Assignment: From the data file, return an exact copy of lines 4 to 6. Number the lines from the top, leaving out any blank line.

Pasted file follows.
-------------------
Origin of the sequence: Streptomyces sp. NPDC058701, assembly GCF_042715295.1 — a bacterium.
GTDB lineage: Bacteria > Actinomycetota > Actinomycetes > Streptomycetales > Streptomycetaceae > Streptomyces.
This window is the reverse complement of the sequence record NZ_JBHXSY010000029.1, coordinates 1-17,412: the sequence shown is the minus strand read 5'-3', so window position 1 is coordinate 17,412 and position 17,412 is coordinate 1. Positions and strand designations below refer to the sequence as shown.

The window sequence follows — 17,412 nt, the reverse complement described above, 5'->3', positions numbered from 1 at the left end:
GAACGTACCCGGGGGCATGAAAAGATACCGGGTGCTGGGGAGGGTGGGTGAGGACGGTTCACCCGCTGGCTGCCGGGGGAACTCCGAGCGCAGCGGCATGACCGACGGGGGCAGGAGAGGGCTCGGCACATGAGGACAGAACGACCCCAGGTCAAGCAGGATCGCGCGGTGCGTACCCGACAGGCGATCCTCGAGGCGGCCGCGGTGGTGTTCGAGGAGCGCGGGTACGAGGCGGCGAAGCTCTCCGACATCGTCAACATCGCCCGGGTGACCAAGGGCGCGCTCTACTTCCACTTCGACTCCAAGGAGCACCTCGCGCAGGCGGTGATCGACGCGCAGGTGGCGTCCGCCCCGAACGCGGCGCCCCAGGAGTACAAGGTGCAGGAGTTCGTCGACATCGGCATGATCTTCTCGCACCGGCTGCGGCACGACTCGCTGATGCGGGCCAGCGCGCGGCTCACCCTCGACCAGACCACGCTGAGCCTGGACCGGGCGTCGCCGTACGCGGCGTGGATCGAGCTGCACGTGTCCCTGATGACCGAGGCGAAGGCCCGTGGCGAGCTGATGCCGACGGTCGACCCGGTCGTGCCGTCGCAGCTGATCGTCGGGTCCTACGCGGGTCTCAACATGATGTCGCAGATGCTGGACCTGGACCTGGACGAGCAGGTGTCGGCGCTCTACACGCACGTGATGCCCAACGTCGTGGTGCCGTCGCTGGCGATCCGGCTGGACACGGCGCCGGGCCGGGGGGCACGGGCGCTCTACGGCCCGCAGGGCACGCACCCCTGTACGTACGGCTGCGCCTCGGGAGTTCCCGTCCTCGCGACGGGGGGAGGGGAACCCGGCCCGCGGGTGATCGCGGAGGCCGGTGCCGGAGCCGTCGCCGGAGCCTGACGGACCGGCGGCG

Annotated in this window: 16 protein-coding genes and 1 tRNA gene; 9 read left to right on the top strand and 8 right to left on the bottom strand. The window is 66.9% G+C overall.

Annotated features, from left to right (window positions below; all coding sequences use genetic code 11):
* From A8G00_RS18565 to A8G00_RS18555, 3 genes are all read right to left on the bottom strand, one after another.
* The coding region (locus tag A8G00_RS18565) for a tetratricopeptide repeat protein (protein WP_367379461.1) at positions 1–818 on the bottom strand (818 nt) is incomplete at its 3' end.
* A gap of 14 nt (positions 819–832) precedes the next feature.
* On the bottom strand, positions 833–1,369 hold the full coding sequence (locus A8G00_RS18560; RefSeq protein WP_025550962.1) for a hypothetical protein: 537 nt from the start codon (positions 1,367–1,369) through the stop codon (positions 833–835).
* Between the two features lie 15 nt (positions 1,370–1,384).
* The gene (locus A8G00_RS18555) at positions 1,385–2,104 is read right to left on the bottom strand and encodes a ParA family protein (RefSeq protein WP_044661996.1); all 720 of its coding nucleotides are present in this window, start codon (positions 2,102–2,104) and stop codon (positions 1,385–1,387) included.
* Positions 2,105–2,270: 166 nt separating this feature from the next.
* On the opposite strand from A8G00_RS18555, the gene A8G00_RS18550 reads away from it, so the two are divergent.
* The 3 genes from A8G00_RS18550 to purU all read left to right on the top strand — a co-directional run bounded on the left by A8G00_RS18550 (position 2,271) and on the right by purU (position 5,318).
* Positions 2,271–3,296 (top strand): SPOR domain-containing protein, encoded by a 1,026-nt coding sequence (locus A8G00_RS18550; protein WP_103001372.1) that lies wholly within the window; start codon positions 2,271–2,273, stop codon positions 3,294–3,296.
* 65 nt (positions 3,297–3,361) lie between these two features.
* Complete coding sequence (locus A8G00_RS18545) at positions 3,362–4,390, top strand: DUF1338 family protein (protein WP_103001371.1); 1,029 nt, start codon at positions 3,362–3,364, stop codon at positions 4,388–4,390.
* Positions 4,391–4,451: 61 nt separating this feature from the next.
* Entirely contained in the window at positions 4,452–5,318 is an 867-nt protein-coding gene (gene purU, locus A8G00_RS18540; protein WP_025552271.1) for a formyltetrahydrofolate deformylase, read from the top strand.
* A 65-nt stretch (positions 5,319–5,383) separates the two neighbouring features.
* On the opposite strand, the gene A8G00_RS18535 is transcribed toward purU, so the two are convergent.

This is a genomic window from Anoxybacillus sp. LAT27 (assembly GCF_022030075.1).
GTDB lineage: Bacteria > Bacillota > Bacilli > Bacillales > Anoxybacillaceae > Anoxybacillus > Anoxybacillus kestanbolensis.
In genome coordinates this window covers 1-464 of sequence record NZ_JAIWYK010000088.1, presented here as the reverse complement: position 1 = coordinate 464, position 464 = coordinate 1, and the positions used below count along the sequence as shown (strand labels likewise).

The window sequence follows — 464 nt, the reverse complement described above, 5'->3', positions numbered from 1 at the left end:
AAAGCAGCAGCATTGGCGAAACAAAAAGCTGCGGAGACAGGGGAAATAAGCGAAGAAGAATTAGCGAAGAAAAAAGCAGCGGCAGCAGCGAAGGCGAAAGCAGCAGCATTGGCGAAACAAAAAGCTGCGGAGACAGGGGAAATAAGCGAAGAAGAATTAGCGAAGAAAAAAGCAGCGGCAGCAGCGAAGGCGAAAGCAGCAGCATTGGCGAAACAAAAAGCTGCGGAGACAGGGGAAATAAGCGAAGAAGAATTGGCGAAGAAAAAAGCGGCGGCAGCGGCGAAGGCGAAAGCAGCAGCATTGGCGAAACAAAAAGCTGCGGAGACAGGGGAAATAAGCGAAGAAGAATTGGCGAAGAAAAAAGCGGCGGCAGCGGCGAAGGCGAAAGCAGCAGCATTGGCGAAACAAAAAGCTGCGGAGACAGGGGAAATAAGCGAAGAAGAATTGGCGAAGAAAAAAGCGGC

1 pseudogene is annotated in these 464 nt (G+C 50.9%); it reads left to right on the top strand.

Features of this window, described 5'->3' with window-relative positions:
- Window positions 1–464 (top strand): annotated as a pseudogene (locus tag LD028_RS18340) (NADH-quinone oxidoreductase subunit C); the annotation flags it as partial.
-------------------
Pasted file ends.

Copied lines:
The window sequence follows — 17,412 nt, the reverse complement described above, 5'->3', positions numbered from 1 at the left end:
GAACGTACCCGGGGGCATGAAAAGATACCGGGTGCTGGGGAGGGTGGGTGAGGACGGTTCACCCGCTGGCTGCCGGGGGAACTCCGAGCGCAGCGGCATGACCGACGGGGGCAGGAGAGGGCTCGGCACATGAGGACAGAACGACCCCAGGTCAAGCAGGATCGCGCGGTGCGTACCCGACAGGCGATCCTCGAGGCGGCCGCGGTGGTGTTCGAGGAGCGCGGGTACGAGGCGGCGAAGCTCTCCGACATCGTCAACATCGCCCGGGTGACCAAGGGCGCGCTCTACTTCCACTTCGACTCCAAGGAGCACCTCGCGCAGGCGGTGATCGACGCGCAGGTGGCGTCCGCCCCGAACGCGGCGCCCCAGGAGTACAAGGTGCAGGAGTTCGTCGACATCGGCATGATCTTCTCGCACCGGCTGCGGCACGACTCGCTGATGCGGGCCAGCGCGCGGCTCACCCTCGACCAGACCACGCTGAGCCTGGACCGGGCGTCGCCGTACGCGGCGTGGATCGAGCTGCACGTGTCCCTGATGACCGAGGCGAAGGCCCGTGGCGAGCTGATGCCGACGGTCGACCCGGTCGTGCCGTCGCAGCTGATCGTCGGGTCCTACGCGGGTCTCAACATGATGTCGCAGATGCTGGACCTGGACCTGGACGAGCAGGTGTCGGCGCTCTACACGCACGTGATGCCCAACGTCGTGGTGCCGTCGCTGGCGATCCGGCTGGACACGGCGCCGGGCCGGGGGGCACGGGCGCTCTACGGCCCGCAGGGCACGCACCCCTGTACGTACGGCTGCGCCTCGGGAGTTCCCGTCCTCGCGACGGGGGGAGGGGAACCCGGCCCGCGGGTGATCGCGGAGGCCGGTGCCGGAGCCGTCGCCGGAGCCTGACGGACCGGCGGCG

Annotated in this window: 16 protein-coding genes and 1 tRNA gene; 9 read left to right on the top strand and 8 right to left on the bottom strand. The window is 66.9% G+C overall.